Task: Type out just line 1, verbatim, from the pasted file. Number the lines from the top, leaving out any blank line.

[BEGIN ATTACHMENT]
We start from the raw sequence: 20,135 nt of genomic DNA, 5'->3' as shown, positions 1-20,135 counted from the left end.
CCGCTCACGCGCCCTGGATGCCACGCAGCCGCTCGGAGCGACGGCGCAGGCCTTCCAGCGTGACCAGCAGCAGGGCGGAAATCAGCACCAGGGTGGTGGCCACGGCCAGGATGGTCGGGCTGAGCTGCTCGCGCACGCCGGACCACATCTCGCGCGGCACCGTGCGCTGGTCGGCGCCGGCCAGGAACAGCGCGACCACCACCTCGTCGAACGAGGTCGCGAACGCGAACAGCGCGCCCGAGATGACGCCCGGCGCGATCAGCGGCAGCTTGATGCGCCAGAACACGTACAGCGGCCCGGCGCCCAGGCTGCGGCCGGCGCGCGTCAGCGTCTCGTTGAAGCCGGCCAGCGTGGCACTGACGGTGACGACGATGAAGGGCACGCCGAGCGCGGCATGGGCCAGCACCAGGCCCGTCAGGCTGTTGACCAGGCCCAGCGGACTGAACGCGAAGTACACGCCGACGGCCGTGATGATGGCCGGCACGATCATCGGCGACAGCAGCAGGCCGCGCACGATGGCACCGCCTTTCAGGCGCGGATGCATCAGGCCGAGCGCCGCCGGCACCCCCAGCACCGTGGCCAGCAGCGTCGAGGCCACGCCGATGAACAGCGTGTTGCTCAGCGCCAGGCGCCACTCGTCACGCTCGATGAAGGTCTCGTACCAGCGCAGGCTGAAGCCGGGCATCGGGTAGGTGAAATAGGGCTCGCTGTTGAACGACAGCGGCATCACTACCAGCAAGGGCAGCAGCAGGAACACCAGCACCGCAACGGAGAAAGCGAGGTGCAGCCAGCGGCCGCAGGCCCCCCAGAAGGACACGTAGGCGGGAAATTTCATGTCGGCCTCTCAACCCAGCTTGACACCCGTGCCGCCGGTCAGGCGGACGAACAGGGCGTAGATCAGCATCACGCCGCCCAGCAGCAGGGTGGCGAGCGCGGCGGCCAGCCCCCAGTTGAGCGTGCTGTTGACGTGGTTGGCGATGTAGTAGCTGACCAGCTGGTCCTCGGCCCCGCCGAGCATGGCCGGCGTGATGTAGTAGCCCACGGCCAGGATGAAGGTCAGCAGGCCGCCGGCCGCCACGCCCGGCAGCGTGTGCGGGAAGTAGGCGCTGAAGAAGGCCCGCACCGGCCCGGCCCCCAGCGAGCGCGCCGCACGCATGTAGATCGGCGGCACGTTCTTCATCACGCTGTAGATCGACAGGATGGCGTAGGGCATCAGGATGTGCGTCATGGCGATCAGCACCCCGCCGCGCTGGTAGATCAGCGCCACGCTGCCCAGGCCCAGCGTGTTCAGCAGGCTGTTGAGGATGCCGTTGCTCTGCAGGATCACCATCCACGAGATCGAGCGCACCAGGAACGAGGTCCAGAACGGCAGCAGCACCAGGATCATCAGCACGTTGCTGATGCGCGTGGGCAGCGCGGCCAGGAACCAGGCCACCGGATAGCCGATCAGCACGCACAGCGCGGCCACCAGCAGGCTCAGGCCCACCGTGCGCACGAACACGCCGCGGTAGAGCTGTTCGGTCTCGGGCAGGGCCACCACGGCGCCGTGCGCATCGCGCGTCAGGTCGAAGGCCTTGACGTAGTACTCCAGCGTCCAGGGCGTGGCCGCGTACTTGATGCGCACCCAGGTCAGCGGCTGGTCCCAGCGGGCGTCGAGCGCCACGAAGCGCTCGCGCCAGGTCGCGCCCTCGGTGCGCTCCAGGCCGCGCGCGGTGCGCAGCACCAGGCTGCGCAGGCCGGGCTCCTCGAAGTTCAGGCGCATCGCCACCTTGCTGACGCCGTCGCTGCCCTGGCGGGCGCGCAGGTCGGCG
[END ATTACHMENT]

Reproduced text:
We start from the raw sequence: 20,135 nt of genomic DNA, 5'->3' as shown, positions 1-20,135 counted from the left end.